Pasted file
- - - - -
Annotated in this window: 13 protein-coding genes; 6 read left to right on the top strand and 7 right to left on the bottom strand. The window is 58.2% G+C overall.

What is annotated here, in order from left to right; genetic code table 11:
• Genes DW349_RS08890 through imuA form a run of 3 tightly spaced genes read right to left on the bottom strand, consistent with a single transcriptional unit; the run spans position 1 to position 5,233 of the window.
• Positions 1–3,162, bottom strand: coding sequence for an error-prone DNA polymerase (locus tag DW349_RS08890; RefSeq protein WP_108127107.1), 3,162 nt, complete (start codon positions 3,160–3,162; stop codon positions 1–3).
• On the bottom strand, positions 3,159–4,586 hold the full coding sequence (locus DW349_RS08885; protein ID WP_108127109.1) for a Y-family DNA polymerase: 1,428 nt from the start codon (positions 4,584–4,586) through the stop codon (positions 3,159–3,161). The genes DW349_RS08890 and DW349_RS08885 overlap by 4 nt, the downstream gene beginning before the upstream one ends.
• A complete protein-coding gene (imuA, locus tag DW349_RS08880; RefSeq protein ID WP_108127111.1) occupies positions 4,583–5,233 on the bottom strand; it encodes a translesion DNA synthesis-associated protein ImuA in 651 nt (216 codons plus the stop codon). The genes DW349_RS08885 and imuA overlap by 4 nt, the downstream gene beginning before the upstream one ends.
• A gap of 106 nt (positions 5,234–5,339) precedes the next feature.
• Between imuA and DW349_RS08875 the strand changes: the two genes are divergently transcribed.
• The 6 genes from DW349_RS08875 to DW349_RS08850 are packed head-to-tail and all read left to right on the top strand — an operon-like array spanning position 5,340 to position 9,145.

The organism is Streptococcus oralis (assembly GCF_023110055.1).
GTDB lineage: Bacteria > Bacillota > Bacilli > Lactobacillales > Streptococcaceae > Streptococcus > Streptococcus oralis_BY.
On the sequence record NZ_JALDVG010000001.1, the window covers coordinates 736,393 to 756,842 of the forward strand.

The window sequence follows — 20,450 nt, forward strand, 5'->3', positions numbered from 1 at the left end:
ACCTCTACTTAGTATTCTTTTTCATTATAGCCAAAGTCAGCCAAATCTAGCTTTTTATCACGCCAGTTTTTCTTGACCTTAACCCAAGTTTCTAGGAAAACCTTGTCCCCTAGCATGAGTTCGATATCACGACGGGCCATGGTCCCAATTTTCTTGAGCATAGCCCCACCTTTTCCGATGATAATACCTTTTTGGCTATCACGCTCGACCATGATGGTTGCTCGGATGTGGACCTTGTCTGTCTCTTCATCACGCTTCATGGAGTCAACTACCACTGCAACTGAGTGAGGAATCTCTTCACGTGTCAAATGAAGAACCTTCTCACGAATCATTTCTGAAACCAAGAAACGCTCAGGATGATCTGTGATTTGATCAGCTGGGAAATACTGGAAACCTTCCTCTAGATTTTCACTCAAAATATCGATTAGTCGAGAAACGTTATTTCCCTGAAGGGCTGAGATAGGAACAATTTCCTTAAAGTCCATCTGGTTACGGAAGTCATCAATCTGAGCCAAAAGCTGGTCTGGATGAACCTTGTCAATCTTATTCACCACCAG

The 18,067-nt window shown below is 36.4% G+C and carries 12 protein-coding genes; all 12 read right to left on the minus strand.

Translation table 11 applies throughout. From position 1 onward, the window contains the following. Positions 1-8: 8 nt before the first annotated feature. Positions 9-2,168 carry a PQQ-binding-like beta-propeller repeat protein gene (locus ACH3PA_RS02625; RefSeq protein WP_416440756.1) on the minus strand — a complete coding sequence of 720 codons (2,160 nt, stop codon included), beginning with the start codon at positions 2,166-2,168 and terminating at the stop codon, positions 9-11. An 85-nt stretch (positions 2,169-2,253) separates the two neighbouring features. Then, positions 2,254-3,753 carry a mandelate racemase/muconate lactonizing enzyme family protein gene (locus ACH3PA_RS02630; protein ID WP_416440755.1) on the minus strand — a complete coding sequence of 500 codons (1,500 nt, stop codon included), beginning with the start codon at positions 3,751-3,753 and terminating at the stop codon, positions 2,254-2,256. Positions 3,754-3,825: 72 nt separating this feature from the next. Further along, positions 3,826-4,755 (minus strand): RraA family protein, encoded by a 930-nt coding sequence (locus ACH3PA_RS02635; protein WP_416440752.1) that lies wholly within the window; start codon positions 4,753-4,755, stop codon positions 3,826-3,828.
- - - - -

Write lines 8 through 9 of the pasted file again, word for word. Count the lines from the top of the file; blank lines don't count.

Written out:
• Between imuA and DW349_RS08875 the strand changes: the two genes are divergently transcribed.
• The 6 genes from DW349_RS08875 to DW349_RS08850 are packed head-to-tail and all read left to right on the top strand — an operon-like array spanning position 5,340 to position 9,145.